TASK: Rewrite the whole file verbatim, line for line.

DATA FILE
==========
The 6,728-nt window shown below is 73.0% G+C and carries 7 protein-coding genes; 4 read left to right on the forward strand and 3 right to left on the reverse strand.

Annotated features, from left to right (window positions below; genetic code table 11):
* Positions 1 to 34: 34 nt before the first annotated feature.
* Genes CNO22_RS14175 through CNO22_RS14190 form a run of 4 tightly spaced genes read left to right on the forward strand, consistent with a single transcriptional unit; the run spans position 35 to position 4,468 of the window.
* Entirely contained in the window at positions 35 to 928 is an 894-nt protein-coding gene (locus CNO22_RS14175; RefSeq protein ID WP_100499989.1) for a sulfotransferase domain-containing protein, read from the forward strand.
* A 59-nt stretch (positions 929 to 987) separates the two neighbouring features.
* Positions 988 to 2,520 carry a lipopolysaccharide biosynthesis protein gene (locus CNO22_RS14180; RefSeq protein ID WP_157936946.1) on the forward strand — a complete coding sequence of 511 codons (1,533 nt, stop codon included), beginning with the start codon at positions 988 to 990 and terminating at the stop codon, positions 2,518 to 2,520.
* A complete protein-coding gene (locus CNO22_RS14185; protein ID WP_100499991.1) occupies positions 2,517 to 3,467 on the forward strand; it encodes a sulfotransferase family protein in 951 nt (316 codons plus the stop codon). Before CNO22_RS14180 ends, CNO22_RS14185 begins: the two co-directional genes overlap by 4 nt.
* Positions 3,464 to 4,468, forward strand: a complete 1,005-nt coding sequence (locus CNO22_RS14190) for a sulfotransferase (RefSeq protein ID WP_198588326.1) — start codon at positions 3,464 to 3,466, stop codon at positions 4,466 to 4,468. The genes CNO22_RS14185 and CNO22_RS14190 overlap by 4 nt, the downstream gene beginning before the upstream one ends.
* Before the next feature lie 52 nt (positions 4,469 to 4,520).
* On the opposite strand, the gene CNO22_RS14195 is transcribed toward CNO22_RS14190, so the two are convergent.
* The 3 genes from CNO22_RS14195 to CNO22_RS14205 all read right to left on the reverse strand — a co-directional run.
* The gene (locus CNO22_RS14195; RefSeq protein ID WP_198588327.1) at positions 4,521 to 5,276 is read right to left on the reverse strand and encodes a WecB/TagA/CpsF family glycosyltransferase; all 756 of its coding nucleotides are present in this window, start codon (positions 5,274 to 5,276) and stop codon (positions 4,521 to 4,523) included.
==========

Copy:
The 6,728-nt window shown below is 73.0% G+C and carries 7 protein-coding genes; 4 read left to right on the forward strand and 3 right to left on the reverse strand.

Annotated features, from left to right (window positions below; genetic code table 11):
* Positions 1 to 34: 34 nt before the first annotated feature.
* Genes CNO22_RS14175 through CNO22_RS14190 form a run of 4 tightly spaced genes read left to right on the forward strand, consistent with a single transcriptional unit; the run spans position 35 to position 4,468 of the window.
* Entirely contained in the window at positions 35 to 928 is an 894-nt protein-coding gene (locus CNO22_RS14175; RefSeq protein ID WP_100499989.1) for a sulfotransferase domain-containing protein, read from the forward strand.
* A 59-nt stretch (positions 929 to 987) separates the two neighbouring features.
* Positions 988 to 2,520 carry a lipopolysaccharide biosynthesis protein gene (locus CNO22_RS14180; RefSeq protein ID WP_157936946.1) on the forward strand — a complete coding sequence of 511 codons (1,533 nt, stop codon included), beginning with the start codon at positions 988 to 990 and terminating at the stop codon, positions 2,518 to 2,520.
* A complete protein-coding gene (locus CNO22_RS14185; protein ID WP_100499991.1) occupies positions 2,517 to 3,467 on the forward strand; it encodes a sulfotransferase family protein in 951 nt (316 codons plus the stop codon). Before CNO22_RS14180 ends, CNO22_RS14185 begins: the two co-directional genes overlap by 4 nt.
* Positions 3,464 to 4,468, forward strand: a complete 1,005-nt coding sequence (locus CNO22_RS14190) for a sulfotransferase (RefSeq protein ID WP_198588326.1) — start codon at positions 3,464 to 3,466, stop codon at positions 4,466 to 4,468. The genes CNO22_RS14185 and CNO22_RS14190 overlap by 4 nt, the downstream gene beginning before the upstream one ends.
* Before the next feature lie 52 nt (positions 4,469 to 4,520).
* On the opposite strand, the gene CNO22_RS14195 is transcribed toward CNO22_RS14190, so the two are convergent.
* The 3 genes from CNO22_RS14195 to CNO22_RS14205 all read right to left on the reverse strand — a co-directional run.
* The gene (locus CNO22_RS14195; RefSeq protein ID WP_198588327.1) at positions 4,521 to 5,276 is read right to left on the reverse strand and encodes a WecB/TagA/CpsF family glycosyltransferase; all 756 of its coding nucleotides are present in this window, start codon (positions 5,274 to 5,276) and stop codon (positions 4,521 to 4,523) included.